Chinese airlines struggle to cope with competition
Air China, China's largest airline,plans to invest 688 million yuan (around 83.19 million US dollars) to renovate the hardware of the first-class and business-class of 15 long-range aircraft before the end of next year.
The relevant service in these air planes, either Boeing 747-400or Airbus A340-300, will also be upgraded, said President of Air China Li Jiaxiang.
The move is widely regarded as part of the national-carrier's efforts to cope with the fierce competition of foreign airlines who are trying to grab a bigger share of the growing Chinese market.
Ten days after Spain's Air Europa launched direct Beijing-Madrid flight, a Boeing 777 passenger plane of the British Airways landed at the Shanghai Pudong International Airport in the morning of June 2, marking the official opening of the direct Shanghai- London air route.
The British Airways will operate weekly five direct flights between Shanghai and the Heathrow Airport in London.
Before 2004, British Airways operated only six direct flights to Beijing weekly.
On May 20, US-based Continental Airlines, the world's sixth largest airlines, announced that it would launch a daily non-stop air service from Beijing to New York starting on June 16. It will be the only carrier offering daily non-stop service between the two cities.
"We have full confidence in the air route," said Jim Compton, executive vice president of Continental Airlines.
"China's fast growing economy, its attraction to foreign capital, and its business opportunity to host Olympics and World Expo will enable aviation industry to rise quickly in the future," he said.
The Continental Airlines is the third US airlines to enter China's passenger transportation market, after the Northwest Airlines and the United Airlines, since China and the United States signed an aviation agreement in 2004.
"We are very pleased to offer world first-class service to the rapidly growing and flourishing Chinese market," said Compton, "we are also very proud to have been approved to launch the air route linking New York and Beijing, the world's two most important cities."
The airlines' return ticket from Beijing to New York is priced at only 5,288 yuan (639 US dollars), compared with 5,700 yuan ( around 689 dollars) offered by Air China. Besides, passengers can also get a reward of 21,100 mileage during the company's promotion period.
The offer, so attractive to customers, showed the determinationof the US airlines to win in the Chinese market, insiders here said.
Meanwhile, the United Airlines offered passengers Beijing-New York return ticket priced at 4,900 yuan (593 dollars) with a transfer, starting on May 5.
The Northwest Airlines joined the price war by selling Beijing-New York two-way ticket at 5,260 yuan (636 dollars) with two transfers within 30 days.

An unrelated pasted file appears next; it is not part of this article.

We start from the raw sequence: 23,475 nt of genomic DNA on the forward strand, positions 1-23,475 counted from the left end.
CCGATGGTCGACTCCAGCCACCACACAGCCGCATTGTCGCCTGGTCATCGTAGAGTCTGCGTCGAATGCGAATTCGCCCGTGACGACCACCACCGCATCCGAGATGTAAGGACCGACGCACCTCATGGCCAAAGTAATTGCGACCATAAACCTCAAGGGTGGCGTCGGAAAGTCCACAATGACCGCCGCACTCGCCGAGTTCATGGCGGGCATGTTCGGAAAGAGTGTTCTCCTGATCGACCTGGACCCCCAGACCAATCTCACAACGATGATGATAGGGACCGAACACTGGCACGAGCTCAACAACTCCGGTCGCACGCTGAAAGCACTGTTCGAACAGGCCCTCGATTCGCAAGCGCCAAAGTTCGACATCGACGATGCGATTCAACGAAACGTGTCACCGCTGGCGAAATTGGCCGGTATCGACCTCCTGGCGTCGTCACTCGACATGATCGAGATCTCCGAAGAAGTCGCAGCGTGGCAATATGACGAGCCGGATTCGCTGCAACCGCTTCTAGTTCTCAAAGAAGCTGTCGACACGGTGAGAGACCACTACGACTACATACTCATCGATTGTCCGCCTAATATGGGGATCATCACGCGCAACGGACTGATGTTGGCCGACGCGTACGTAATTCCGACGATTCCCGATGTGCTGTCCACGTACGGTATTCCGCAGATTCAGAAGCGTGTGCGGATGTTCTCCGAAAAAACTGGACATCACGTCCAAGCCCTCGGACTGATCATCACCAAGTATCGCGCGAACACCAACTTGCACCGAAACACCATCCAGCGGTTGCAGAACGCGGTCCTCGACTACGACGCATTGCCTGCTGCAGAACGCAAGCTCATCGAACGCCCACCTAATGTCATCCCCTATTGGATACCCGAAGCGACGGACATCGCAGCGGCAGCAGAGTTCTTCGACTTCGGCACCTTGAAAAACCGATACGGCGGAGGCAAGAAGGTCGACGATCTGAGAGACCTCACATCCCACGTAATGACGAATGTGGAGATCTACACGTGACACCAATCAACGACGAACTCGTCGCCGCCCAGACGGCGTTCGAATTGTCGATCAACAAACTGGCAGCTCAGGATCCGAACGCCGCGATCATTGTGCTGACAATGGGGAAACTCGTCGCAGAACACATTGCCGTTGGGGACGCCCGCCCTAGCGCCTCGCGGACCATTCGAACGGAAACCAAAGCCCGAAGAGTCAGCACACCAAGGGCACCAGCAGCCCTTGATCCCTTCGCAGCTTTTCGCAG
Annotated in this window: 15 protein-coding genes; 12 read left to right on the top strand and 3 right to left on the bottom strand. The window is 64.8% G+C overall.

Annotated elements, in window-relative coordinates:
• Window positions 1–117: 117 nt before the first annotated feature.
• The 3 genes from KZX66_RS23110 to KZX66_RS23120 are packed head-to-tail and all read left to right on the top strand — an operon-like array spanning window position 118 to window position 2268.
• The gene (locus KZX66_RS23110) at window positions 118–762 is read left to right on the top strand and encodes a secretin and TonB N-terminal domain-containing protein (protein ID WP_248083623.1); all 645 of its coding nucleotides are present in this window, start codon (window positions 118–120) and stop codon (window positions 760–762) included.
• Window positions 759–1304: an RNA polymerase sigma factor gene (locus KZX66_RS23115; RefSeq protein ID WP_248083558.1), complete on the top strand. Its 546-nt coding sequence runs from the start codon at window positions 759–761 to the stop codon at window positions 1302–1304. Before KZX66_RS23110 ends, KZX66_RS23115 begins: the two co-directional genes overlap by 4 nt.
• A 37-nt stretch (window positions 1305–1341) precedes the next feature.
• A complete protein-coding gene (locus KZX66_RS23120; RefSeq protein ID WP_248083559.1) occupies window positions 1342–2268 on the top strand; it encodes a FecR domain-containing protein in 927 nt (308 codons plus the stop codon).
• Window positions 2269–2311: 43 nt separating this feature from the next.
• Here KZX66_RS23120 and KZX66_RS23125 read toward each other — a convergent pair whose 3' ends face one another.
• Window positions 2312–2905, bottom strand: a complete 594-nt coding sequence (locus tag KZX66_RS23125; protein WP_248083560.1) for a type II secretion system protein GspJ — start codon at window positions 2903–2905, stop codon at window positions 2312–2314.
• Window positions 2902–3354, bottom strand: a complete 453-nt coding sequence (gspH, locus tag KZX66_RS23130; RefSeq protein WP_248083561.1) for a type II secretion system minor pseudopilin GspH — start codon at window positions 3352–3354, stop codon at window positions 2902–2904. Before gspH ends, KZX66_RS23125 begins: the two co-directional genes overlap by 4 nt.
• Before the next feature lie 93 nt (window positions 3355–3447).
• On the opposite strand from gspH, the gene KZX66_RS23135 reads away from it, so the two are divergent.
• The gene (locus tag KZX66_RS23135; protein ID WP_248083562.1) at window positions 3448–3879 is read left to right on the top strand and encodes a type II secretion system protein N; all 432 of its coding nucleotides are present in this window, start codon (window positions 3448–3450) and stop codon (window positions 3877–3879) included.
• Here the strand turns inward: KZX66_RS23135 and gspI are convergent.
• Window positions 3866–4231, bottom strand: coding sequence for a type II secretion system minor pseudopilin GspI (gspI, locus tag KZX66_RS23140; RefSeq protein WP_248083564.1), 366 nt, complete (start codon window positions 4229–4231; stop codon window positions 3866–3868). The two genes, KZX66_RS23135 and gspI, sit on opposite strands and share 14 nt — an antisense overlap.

In addition, the US airlines are also trying to upgrade their air plane models served on the Beijing-New York air route. The Continental Airlines announced that 283-seat Boeing 777 planes, with 48 business and first-class seats, will operate on the Beijing-New York air route.
Compton said the opening of the Beijing-New York air route is only the airlines' first step toward entering China's aviation market. The US carrier also plans to launch direct Shanghai-New York air route in 2007 and the application has already been submitted to concerned departments.
The United Airlines, which already has 28 flights to Chinese inland cities each week, is also stepping up efforts to expand its market shares. It plans to further increase its flights to certain cities in the near future.
At the same time, Sri Lankan Airlines will also open direct Beijing-Colombo flights beginning on June 15. This will be the first Sri Lankan air route linking the two nations. The new route is expected to facilitate Chinese travelers to Sri Lanka and Maldives.
Chinese airlines, meanwhile, seem a bit humble and passive in facing the aggressiveness of their foreign counterparts.
So far, only state-owned Air China operates Beijing-New York flights. The airlines reported losses each year since launching the air route in 2002, a report of the Beijing-based China Economic Times has said.
That explains why other Chinese airlines, mainly including the Southern Airlines in Guangdong Province and Shanghai-based Eastern Airlines, hesitate to initiate air routes between China and the United States. Only the Hainan Airlines in south China's Hainan Province announced last year that it was ready to operate flights to the United States.
"This is related to China's overall national strength," said LiXiaojin, a researcher with the China Civil Aviation College, " Chinese airlines bear greater pressure compared with their foreign counterparts, as the fuel oil prices are higher at China's domestic market, and they also have to spend heavily on importing air planes. This put them in a disadvantage position in competing with foreign airlines."
Besides, domestic airlines are still less competitive than its foreign counterparts in terms of capacity and management efficiency, said Li.
At present, Chinese airlines usually adopt the "follow-up" policy on international routes, Li noted. "They will first see how the foreign airlines operate and then adjust their operation mechanism accordingly."
It takes time for Chinese airlines to catch up with their foreign counterparts and learn to compete with them, he said.
An earlier report said that by the end of 2004, 74 foreign airlines operate 1,091 flights to China each week and eight Chinese airlines operate weekly 994 flights to overseas destinations.